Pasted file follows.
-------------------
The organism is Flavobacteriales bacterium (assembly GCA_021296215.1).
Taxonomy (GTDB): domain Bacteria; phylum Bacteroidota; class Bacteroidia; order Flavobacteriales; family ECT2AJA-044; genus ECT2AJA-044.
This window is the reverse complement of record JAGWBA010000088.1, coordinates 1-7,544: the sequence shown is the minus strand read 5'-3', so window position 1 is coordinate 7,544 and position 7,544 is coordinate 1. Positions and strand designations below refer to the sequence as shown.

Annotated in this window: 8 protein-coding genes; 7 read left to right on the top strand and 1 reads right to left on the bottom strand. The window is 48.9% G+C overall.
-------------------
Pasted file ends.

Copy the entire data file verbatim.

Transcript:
The organism is Flavobacteriales bacterium (assembly GCA_021296215.1).
Taxonomy (GTDB): domain Bacteria; phylum Bacteroidota; class Bacteroidia; order Flavobacteriales; family ECT2AJA-044; genus ECT2AJA-044.
This window is the reverse complement of record JAGWBA010000088.1, coordinates 1-7,544: the sequence shown is the minus strand read 5'-3', so window position 1 is coordinate 7,544 and position 7,544 is coordinate 1. Positions and strand designations below refer to the sequence as shown.

Annotated in this window: 8 protein-coding genes; 7 read left to right on the top strand and 1 reads right to left on the bottom strand. The window is 48.9% G+C overall.